terms, RCRA hazardous wastes are wastes that appear on one of the four
hazardous wastes lists (F-list, K-list, P-list, or U-list), or exhibit
at least one of four characteristics-ignitability, corrosivity,
reactivity, or toxicity. Hazardous wastes are regulated under the
Resource Conservation and Recovery Act
By definition, EPA determined that some specific wastes are hazardous. These wastes are incorporated into lists published by the Agency. These lists are organized into three categories: F-list (non-specific source wastes) found in the regulations at 40 CFR 261.31, K-list (source-specific wastes) found in the regulations at 40 CFR 261.32, and P-list and the U-list (discarded commercial chemical products) found in the regulations at 40 CFR 261.33.
RCRA's record keeping system helps to track the life cycle of hazardous waste and reduces the amount of hazardous waste illegally disposed.
COMPREHENSIVE ENVIRONMENTAL RESPONSE, COMPENSATION, AND LIABILITY ACT
The Comprehensive Environmental Response, Compensation, and Liability Act (CERCLA), was enacted in 1980. The primary contribution of CERCLA was to create a " Superfund " and provide for the clean-up and remediation of closed and abandoned hazardous waste sites. CERCLA addresses historic releases of hazardous materials, but does not specifically manage hazardous wastes.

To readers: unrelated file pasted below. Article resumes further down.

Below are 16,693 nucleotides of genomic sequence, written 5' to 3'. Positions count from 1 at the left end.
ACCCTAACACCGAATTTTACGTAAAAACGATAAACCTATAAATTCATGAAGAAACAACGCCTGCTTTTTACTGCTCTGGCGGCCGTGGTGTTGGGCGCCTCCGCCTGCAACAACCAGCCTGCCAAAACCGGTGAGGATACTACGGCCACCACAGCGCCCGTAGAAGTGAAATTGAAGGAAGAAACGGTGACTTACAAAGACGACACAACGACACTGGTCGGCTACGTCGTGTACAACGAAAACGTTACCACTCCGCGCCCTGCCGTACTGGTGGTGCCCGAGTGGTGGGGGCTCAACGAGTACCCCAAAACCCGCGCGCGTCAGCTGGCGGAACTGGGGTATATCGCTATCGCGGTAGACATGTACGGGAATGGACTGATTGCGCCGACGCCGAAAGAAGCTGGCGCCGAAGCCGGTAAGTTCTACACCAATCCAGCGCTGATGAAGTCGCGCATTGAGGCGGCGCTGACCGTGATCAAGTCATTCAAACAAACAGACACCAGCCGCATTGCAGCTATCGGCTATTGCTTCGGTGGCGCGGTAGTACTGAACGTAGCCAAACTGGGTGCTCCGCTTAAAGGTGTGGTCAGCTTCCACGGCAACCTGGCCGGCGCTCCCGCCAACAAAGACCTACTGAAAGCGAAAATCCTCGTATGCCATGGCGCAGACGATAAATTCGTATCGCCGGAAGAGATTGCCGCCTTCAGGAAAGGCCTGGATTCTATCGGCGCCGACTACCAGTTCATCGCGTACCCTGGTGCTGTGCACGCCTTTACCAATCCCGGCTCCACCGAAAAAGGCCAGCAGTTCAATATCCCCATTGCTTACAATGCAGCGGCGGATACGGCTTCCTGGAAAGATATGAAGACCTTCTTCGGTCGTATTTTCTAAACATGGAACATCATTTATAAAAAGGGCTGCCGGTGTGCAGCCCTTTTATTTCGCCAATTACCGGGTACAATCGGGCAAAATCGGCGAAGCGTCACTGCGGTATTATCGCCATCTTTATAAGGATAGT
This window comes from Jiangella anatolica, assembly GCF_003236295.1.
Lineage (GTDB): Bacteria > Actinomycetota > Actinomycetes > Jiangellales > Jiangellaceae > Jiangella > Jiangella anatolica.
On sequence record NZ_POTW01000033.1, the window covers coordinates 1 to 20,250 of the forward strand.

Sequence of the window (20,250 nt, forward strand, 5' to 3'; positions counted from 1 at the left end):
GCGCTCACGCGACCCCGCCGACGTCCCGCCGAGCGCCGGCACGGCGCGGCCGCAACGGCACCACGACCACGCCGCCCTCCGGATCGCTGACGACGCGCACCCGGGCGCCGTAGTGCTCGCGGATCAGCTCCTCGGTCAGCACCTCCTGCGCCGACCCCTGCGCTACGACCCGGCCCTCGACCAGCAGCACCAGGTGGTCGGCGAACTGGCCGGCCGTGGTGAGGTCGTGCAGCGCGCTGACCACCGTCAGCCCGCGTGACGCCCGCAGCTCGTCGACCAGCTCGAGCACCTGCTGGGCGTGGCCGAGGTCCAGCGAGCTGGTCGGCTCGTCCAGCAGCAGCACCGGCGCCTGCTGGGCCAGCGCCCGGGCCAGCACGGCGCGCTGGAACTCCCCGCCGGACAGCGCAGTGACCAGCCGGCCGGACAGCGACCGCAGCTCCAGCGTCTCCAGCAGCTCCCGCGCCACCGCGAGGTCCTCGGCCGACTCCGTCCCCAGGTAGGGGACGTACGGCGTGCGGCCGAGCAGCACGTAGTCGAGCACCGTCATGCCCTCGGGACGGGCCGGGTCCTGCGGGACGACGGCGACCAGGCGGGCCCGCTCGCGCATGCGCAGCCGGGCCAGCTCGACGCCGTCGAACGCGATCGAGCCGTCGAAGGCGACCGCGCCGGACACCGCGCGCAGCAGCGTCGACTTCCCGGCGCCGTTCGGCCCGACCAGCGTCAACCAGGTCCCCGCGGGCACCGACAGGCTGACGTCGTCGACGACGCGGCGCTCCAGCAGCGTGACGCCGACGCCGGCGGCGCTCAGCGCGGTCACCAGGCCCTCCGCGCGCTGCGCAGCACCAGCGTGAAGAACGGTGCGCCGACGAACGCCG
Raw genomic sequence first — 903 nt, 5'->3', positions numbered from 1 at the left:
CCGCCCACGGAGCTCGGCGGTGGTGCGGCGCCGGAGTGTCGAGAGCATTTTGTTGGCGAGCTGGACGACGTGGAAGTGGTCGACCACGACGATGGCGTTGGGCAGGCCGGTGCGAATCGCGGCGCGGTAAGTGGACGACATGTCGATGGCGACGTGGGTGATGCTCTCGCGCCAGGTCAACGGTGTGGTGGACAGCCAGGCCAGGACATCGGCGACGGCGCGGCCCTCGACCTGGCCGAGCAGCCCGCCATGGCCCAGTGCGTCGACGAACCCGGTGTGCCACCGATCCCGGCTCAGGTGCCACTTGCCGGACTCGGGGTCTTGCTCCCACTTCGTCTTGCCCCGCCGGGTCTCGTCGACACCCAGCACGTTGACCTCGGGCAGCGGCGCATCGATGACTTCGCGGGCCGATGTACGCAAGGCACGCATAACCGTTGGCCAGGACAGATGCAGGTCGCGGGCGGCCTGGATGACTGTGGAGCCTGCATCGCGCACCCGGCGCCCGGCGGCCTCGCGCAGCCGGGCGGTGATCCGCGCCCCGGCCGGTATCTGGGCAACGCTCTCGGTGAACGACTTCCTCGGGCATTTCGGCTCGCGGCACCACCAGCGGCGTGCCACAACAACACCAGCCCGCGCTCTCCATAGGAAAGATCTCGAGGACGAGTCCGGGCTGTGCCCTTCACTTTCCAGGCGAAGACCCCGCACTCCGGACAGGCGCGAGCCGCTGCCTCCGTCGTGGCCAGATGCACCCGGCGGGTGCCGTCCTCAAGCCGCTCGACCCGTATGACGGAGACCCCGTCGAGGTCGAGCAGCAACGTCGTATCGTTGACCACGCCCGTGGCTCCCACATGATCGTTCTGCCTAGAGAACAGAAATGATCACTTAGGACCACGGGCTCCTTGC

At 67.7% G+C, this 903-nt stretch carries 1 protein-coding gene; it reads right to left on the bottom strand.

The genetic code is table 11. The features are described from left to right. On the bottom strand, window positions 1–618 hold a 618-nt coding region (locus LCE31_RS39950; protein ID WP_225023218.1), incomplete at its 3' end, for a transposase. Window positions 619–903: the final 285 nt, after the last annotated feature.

HAZARDOUS WASTES IN THE UNITED STATES OF AMERICA
Main article: Hazardous waste in the United States
A U.S. facility that treats, stores, or disposes of hazardous waste must obtain a permit for doing so under the Resource Conservation and Recovery Act . Generators and transporters of hazardous waste must meet specific requirements for handling, managing, and tracking waste. Through the RCRA, Congress directed the United States Environmental Protection Agency (EPA) to create regulations to manage hazardous waste. Under this mandate, the EPA developed strict requirements for all aspects of hazardous waste management including the treatment, storage, and disposal of hazardous waste. In addition to these federal requirements, states may develop more stringent requirements that are broader in scope than the federal regulations. Furthermore, RCRA allows states to develop regulatory programs that are at least as stringent as RCRA and, after review by EPA, the states may take over responsibility for the implementation of the requirements under RCRA. Most states take advantage of this authority, implementing their own hazardous waste programs that are at least as stringent, and in some cases are more stringent than the federal program.
HAZARDOUS WASTE MAPPING SYSTEMS